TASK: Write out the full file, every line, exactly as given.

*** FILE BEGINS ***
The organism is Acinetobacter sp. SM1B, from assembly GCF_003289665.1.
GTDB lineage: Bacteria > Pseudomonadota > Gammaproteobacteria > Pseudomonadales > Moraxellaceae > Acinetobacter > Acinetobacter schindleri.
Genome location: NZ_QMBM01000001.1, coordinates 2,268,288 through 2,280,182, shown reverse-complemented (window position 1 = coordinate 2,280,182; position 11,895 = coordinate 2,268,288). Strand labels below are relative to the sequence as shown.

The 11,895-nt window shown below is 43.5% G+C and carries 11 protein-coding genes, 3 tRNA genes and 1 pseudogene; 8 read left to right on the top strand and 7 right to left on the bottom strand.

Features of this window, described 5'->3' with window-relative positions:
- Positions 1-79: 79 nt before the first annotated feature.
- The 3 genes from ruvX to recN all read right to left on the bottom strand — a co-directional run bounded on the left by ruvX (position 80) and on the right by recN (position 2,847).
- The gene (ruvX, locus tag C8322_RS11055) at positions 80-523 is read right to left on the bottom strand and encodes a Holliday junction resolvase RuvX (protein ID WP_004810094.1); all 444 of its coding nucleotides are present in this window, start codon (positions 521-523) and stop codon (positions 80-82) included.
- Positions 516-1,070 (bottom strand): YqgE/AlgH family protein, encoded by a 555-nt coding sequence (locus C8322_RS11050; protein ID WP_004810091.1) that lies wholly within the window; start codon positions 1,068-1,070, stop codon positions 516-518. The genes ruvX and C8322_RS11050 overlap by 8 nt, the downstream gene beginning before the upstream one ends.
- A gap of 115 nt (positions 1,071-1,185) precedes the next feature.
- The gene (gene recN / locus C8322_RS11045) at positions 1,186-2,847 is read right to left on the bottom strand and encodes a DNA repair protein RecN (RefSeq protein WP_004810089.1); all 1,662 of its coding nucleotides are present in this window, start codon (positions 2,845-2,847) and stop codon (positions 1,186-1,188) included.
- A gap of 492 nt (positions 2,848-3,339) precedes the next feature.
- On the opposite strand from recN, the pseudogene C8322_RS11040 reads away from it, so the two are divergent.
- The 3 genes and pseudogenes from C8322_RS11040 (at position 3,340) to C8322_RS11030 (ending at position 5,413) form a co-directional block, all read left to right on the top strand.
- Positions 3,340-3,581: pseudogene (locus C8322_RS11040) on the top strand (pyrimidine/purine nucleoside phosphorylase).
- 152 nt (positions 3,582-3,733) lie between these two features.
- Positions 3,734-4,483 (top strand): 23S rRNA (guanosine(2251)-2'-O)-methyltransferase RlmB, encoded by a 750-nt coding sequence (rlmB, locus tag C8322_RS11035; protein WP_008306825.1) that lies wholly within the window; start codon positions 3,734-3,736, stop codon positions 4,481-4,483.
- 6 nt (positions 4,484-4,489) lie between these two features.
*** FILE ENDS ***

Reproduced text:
The organism is Acinetobacter sp. SM1B, from assembly GCF_003289665.1.
GTDB lineage: Bacteria > Pseudomonadota > Gammaproteobacteria > Pseudomonadales > Moraxellaceae > Acinetobacter > Acinetobacter schindleri.
Genome location: NZ_QMBM01000001.1, coordinates 2,268,288 through 2,280,182, shown reverse-complemented (window position 1 = coordinate 2,280,182; position 11,895 = coordinate 2,268,288). Strand labels below are relative to the sequence as shown.

The 11,895-nt window shown below is 43.5% G+C and carries 11 protein-coding genes, 3 tRNA genes and 1 pseudogene; 8 read left to right on the top strand and 7 right to left on the bottom strand.

Features of this window, described 5'->3' with window-relative positions:
- Positions 1-79: 79 nt before the first annotated feature.
- The 3 genes from ruvX to recN all read right to left on the bottom strand — a co-directional run bounded on the left by ruvX (position 80) and on the right by recN (position 2,847).
- The gene (ruvX, locus tag C8322_RS11055) at positions 80-523 is read right to left on the bottom strand and encodes a Holliday junction resolvase RuvX (protein ID WP_004810094.1); all 444 of its coding nucleotides are present in this window, start codon (positions 521-523) and stop codon (positions 80-82) included.
- Positions 516-1,070 (bottom strand): YqgE/AlgH family protein, encoded by a 555-nt coding sequence (locus C8322_RS11050; protein ID WP_004810091.1) that lies wholly within the window; start codon positions 1,068-1,070, stop codon positions 516-518. The genes ruvX and C8322_RS11050 overlap by 8 nt, the downstream gene beginning before the upstream one ends.
- A gap of 115 nt (positions 1,071-1,185) precedes the next feature.
- The gene (gene recN / locus C8322_RS11045) at positions 1,186-2,847 is read right to left on the bottom strand and encodes a DNA repair protein RecN (RefSeq protein WP_004810089.1); all 1,662 of its coding nucleotides are present in this window, start codon (positions 2,845-2,847) and stop codon (positions 1,186-1,188) included.
- A gap of 492 nt (positions 2,848-3,339) precedes the next feature.
- On the opposite strand from recN, the pseudogene C8322_RS11040 reads away from it, so the two are divergent.
- The 3 genes and pseudogenes from C8322_RS11040 (at position 3,340) to C8322_RS11030 (ending at position 5,413) form a co-directional block, all read left to right on the top strand.
- Positions 3,340-3,581: pseudogene (locus C8322_RS11040) on the top strand (pyrimidine/purine nucleoside phosphorylase).
- 152 nt (positions 3,582-3,733) lie between these two features.
- Positions 3,734-4,483 (top strand): 23S rRNA (guanosine(2251)-2'-O)-methyltransferase RlmB, encoded by a 750-nt coding sequence (rlmB, locus tag C8322_RS11035; protein WP_008306825.1) that lies wholly within the window; start codon positions 3,734-3,736, stop codon positions 4,481-4,483.
- 6 nt (positions 4,484-4,489) lie between these two features.